This essay The Absent Male In Little Women has a total of 1754 words and 7 pages.
The Absent Male in Little Women
"No gentlemen were admitted" writes Louisa May Alcott in Little Women to describe the all-female private
revue the March sisters perform. And as the novel progresses, one cannot help but wonder if this same
sentiment does indeed echo throughout the novel, as male characters are conspicuously absent while all the
pivotal parts are played by the women characters.
This gender imbalance -- in that there are more female characters than male in Little Women -- is
especially obvious when male authority figures such as Mr March and Mr Lawrence are markedly absent
for most of the novel. When they do appear, they are in need of love and care from the women. Mr
Lawrence, who is nursing a broken heart over the death of his daughter, is healed by Beth's gentle manners,
while Mr March's broken constitution is nursed back to health by his loving wife and daughters.
The only male character who appears prominently in Little Women is Laurie, who, although the richest and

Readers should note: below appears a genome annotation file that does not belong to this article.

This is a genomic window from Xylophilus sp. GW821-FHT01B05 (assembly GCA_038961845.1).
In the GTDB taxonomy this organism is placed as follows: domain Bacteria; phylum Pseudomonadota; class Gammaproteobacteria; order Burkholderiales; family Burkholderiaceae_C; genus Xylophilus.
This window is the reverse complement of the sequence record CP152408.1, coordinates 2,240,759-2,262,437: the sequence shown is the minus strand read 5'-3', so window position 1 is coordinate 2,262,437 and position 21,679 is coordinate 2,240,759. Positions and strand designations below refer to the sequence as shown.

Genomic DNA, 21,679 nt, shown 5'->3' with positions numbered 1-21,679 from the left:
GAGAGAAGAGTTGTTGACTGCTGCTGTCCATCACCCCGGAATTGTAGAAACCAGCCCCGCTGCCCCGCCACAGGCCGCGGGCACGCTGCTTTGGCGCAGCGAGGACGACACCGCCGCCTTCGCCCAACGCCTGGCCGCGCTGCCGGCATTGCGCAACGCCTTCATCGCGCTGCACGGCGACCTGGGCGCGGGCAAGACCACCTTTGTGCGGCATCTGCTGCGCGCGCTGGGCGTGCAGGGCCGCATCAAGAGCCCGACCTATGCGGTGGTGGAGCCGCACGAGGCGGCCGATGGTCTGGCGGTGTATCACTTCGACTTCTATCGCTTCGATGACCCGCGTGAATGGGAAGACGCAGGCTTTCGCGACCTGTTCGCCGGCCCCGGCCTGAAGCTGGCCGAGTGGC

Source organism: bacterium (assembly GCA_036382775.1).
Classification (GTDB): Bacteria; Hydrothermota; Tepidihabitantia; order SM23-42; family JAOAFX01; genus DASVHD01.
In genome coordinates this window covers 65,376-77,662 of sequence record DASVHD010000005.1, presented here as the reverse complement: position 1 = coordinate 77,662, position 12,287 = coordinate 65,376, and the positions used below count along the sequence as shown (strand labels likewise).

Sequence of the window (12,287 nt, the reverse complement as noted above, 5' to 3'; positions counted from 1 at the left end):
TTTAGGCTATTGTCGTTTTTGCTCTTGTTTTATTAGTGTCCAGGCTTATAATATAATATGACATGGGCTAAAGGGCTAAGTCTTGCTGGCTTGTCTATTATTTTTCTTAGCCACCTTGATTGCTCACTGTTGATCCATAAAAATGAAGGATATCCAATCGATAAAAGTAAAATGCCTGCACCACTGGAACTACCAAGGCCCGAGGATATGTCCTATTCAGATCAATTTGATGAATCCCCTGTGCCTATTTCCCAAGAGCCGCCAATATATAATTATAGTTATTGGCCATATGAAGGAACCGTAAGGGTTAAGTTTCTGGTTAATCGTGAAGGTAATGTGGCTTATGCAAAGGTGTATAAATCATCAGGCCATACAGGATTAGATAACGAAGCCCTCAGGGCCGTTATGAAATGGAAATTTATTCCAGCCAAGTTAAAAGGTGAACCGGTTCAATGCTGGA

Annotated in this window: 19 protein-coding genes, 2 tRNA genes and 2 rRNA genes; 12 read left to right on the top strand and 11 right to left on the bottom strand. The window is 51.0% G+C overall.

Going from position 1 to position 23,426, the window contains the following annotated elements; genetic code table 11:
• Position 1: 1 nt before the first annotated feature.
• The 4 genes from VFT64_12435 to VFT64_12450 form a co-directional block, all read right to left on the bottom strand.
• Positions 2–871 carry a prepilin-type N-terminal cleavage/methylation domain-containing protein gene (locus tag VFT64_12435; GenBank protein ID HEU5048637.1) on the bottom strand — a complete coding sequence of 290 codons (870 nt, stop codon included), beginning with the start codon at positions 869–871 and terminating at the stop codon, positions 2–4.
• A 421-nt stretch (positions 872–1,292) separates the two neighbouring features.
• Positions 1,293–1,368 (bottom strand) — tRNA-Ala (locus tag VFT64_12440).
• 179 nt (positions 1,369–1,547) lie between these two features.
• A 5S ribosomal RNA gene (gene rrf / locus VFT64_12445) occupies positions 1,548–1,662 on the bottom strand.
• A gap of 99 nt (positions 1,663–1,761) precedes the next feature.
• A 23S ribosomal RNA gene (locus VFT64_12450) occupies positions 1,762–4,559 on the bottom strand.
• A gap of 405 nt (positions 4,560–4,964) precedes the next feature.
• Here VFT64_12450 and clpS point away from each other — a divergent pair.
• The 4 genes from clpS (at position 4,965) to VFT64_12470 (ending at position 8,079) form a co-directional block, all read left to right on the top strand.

most eligible bachelor for miles, is drawn to the motherly smile and warmth of the little cottage, despite the
luxuries of his mansion next door. John Brooke, Laurie?s tutor and Meg?s husband, too, is drawn to the
homey atmosphere of the March residence, having recently lost his mother.
In a bold move that differentiates Alcott from her contemporaries, the male characters in Little Women are
all not capable of providing sustenance to their womenfolk as they are incapacitated (either by a war injury,
an emotional scar, or an impoverished background). The women are thus forced to take on varied roles in
order to provide materially and emotionally for the family. They are the ones who shoulder the burden in
situations not unlike those of the Alcott family.
Is it by chance, or is premeditation, that most of Alcott?s novels feature an absent father? And when he does
reappear, he is very often silent, ill or injured. It is obvious Alcott has problems portraying strong male
characters, probably from the fact that she hadn?t seen too many of them.
Furthermore, Alcott is not able to describe a situation where love is emoted expressively from men. In all
her novels, the male characters disappoint -- in one way or the other. In many ways, they are very similar to
her own father. Bronson Alcott was a man who preferred dreaming, shirking his fatherly and husbandly
duties, and was prone to going on extended trips without his family. Bronson Alcott deserted his family for
months at a
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